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Friending Sarah Vine

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I’d love to be closer to Sarah Vine. Not just because she’s married to Michael Gove, though I’m as interested as everyone else in his very uncertain career prospects. The degree of support she’s given his twin campaigns to undermine the European Union and Boris Johnson has made me almost pruriently curious about her own power. And her weekly column for the Daily Mail, though revealing in its way, doesn’t illuminate enough. It’s padded out with domestic anecdotes, to be sure, but they come with too many platitudes and skincare tips for my taste. But a significant social opportunity has just opened up – because last week, Sarah (I feel I can now call her that) reached out on Facebook.

It would be wrong to make too much of the gesture, because we aren’t proper friends yet. She wrote a very inclusive invitation on her timeline last week though, which appeared on my news feed via our mutual friend Natasha. At a time when a lot of people in our overlapping social circles were sounding upset about the referendum result, Sarah wished the losers could transcend their bitterness:

Wouldn’t it be nice if instead of wingeing [sic] and raging about the outcome of a democratic vote which, let’s face it, one side held all the cards and still managed to lose, the clever people of Facebook would turn their thoughts to making this a positive moment for the country by offering to lend advice and expertise?

The question didn’t go down well. Natasha herself was incredulous, reminding Sarah that her own husband had said at a Sky News interview on 2 June that ‘the people of this country have had enough of experts.’ But Sarah wasn’t to be put off. ‘Instead of sniping,’ she asked Natasha, ‘why not see what you can do to help move forward?’

I promptly offered Sarah my legal expertise. Nothing I can say is original or profound, admittedly – like almost every lawyer I know, all I can predict is that years of bureaucratic and constitutional chaos lie ahead – and Michael probably wouldn’t care anyway. Given his willingness to ignore ‘the leaders of the US, India, China, Australia, every single one of our allies, the Bank of England, the Institute of Fiscal Studies, the International Monetary Fund, the CBI, five former Nato secretary-generals, the chief executive of the NHS and most trade union leaders’, legal and constitutional analysis isn’t likely to bother him much. He definitely listens to Sarah, though, as we learned through the ‘leaked’ email in which she told him how to manage his pre-assassination discussions with Boris. So, once she accepts the friendship request I’ve now sent, I’m hoping we’ll at last move forward together.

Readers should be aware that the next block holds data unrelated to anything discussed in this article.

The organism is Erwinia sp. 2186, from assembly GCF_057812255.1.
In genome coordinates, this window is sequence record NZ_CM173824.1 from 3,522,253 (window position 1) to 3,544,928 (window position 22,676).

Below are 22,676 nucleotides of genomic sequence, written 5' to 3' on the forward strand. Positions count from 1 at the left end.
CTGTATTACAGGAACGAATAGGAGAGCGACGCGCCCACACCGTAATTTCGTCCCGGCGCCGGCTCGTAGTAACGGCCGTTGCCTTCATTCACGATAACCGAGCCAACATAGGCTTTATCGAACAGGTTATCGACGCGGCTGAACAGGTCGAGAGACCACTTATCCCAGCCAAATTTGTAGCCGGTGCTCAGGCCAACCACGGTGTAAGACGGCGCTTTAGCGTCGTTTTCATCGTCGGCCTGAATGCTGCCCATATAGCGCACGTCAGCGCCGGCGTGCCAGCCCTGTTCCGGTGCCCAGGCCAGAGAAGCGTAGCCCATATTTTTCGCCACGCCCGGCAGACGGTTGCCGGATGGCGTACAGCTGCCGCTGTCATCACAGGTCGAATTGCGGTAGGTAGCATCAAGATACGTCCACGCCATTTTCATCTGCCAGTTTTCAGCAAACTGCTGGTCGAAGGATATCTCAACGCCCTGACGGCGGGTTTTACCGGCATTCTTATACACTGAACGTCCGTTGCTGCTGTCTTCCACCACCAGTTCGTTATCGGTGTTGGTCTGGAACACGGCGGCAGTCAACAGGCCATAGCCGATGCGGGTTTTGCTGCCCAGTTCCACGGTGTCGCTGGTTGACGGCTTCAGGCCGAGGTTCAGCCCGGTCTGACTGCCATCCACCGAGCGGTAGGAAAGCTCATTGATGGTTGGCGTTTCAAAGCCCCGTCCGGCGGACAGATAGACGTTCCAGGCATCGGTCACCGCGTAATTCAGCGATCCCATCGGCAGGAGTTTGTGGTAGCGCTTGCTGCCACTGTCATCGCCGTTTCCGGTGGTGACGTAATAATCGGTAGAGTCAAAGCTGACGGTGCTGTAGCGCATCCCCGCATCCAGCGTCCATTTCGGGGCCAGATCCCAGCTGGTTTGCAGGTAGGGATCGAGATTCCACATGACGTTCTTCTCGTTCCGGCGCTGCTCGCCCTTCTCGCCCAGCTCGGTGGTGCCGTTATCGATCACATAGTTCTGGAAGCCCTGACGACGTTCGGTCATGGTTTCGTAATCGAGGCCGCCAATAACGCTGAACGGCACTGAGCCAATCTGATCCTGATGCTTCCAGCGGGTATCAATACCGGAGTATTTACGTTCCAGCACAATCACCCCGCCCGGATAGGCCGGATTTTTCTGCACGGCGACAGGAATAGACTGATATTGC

I’ll be excited to tap her expertise in return. Michael spent months perfecting the arguments for Vote Leave – treading a political path that wasn’t so much a tightrope as a Möbius strip – and he and Boris agreed on policy and strategy to the very end. The Telegraph column Boris dashed off eight days ago, with its implicit support for the single market and freedom of movement, is now seen as the misstep that led to Boris’s downfall, but it’s important to remember that Michael – an experienced journalist – approved every word. He told Boris just hours before publication that the article’s first draft was ‘very very good’, and all his proposed amendments were incorporated into the published version. And though I understand why the column substituted evasion for detail – because Boris and Michael privately recognise that it’s impossible to enjoy the advantages of EU membership without any of its burdens – I really don’t get why their shared intellectual dishonesty has so far flushed only one career down the pan.

Michael’s survival is even more mysterious given that he now differentiates himself from Boris by claiming ideological purity and leadership skills. If he supported the single market and free movement as much as the 26 June article implies, the only plausible explanation for his public reversal is dishonesty and opportunism. If he didn’t, his duplicity isn’t just cunning, but malevolent. Either way, Michael’s co-authorship of one of the quickest suicide notes in history makes him unsuited to any position of trust – let along the office of prime minister.

Then again, Tory traditions of fratricide are beyond my expertise. My best hope of getting a handle on this whole shoddy business is through the person who knows Michael best. And once Sarah and I have sorted it out on Facebook, I promise to stop sniping, and share.

Comments on “Friending Sarah Vine”

  1. Alan Benfield says:

    Boris’s downfall?

    Surely you mean Untergang:


  2. Simon Wood says:

    Are there no depths to which we can’t sink? No. One might say the lights are going out all over Britain, but they were never really on and there was no-one at home.

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